However, it scarcely seems that pictures or picture galleries are Mr. Sala's strong point. He pays scant attention to Dr. Waagen's labours at Berlin, and passes over the collection which gives Spain oue of its chief attractions. It is rather his part to sketch the manners and customs he saw in passing, the out-of-door life of the people in summer, and the indoor life of their hotels in winter. We are greatly edified by his sketch of Frankfort, which he found all clothed in furs, and where one English Member of Parliament was staying to read up back numbers of the Klad- Jeradatsch. But we humbly submit that the custom of placing dishes on the table to show that they are genuine, before carving them on the sideboard for the guests at the table d'hôte, is not con- fined to the Hotel de Russie, but prevails throughout Germany. We totally differ from Mr. Sala about the German stove, which he says is handsome and monumental, but does not warm the room. Some experience of winters in the coldest of German towns, con- trasted with winters in the milder climate of England, leads us to an exactly opposite conclusion. our opinion, the best of all heaters is the half-stove, open in front like a fire-place, so as to give the cheering spectacle of the blaze, while the heat is not wasted on dull iron or sent up the chimney. The closed stove dries the air of the room, though it keeps it at an even temperature. But the dryness may be obviated by having a basin of water on the top of the stove, which will also serve as an antidote to headache. While we are on the subject of Mr. Sala's errors, we must observe that he attributes to Barnum an intention expressed by the American in Albert Smith's Mont Blanc entertainment. He accuses Hamburg of not having built a bridge over the Elbe to Harburg, although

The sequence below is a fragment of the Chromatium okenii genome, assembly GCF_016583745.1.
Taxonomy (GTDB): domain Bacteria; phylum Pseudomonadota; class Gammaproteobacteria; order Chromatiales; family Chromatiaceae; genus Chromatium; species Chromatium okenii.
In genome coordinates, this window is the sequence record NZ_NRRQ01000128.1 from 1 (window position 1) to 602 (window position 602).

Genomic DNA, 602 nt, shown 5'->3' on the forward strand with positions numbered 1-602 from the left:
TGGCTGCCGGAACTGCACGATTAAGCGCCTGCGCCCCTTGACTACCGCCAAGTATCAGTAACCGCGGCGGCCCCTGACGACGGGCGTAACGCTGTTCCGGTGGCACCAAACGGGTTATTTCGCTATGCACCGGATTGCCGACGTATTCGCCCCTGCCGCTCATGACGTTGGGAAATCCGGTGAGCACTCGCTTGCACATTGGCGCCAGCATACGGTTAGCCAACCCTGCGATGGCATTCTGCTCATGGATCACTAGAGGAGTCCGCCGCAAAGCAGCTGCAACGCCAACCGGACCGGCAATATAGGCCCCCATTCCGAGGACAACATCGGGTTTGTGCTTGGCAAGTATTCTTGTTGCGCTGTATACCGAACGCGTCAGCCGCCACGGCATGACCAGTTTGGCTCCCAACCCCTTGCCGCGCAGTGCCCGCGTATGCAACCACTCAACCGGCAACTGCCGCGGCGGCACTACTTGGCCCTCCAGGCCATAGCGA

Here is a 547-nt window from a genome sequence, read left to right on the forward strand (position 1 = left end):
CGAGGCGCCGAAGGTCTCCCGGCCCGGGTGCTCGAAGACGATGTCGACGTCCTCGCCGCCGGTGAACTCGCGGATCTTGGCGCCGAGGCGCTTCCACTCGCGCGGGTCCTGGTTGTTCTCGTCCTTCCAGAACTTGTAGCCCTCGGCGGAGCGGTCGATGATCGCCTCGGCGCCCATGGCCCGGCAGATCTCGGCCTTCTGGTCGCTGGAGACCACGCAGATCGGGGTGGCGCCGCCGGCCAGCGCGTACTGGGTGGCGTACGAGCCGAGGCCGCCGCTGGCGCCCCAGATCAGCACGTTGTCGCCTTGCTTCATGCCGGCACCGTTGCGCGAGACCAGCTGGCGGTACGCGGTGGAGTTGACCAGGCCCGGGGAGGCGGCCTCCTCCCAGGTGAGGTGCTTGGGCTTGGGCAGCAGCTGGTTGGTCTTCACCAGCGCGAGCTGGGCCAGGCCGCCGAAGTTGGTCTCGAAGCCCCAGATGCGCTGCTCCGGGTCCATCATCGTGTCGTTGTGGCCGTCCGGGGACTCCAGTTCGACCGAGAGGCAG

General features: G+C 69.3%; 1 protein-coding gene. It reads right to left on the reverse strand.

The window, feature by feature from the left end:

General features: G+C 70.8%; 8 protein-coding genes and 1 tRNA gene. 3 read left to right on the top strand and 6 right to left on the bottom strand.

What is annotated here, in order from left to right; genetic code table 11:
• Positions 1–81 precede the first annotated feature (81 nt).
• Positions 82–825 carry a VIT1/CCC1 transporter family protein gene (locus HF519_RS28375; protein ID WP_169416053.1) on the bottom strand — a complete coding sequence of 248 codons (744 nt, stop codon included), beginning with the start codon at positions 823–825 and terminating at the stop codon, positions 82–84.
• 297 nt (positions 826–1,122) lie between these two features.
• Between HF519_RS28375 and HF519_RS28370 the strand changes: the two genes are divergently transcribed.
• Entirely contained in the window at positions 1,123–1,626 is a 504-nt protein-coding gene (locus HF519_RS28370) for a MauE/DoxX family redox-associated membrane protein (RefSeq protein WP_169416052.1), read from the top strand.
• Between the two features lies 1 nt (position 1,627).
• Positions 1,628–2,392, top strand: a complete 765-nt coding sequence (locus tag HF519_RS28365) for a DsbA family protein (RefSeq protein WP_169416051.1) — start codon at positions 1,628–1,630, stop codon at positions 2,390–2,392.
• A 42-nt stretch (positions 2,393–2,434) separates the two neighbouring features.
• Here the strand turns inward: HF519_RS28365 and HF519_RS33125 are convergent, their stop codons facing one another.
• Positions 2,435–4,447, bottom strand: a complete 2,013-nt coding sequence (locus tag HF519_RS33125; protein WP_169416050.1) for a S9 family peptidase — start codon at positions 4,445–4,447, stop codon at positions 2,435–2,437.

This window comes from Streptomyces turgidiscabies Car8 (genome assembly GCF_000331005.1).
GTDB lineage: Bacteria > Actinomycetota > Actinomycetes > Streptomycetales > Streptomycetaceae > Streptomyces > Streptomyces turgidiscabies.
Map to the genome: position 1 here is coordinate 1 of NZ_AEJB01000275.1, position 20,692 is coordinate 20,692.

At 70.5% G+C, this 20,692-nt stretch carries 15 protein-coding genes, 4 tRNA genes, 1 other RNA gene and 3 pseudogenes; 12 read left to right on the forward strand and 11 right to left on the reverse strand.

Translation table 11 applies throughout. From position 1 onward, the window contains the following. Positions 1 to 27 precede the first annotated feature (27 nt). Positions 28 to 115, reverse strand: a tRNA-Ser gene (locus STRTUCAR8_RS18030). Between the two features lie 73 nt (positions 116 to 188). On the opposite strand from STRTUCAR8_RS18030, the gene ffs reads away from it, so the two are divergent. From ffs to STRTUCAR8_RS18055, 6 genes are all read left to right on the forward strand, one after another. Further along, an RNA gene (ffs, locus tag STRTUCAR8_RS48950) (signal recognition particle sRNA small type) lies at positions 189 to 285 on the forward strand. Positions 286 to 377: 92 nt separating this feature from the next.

the fault lay purely with Hanover. Perhaps some of the admirers of old Imperial state will complain of the levity with which Mr. Sala alludes to the duties so worthily discharged by Counts and Princes at the King of Prussia's table. He says that some Ambas-

sadors left in anger because the Prince of Putbus, who was Truchsess or High Steward, refused to hand a plate of soup to any

who were not Princes, while another grandee would not whisper, " Champagne or took, Sir ?" in any but Royal ears. Again, the description of the plague of raising hats, though not new, is forci- ble, and will offend German loyalists. On the occasion of his first visit to Berlin, Mr. Sala was taken to task by a police officer because he put on his hat at the close of an operatic performance. The officer declared that the act was an insult to Royalty, not that any of the Royal family were present, but because it was done in view of the Royal box, which was empty. How Royal etiquette is regarded in Spain may be seen from the following story :—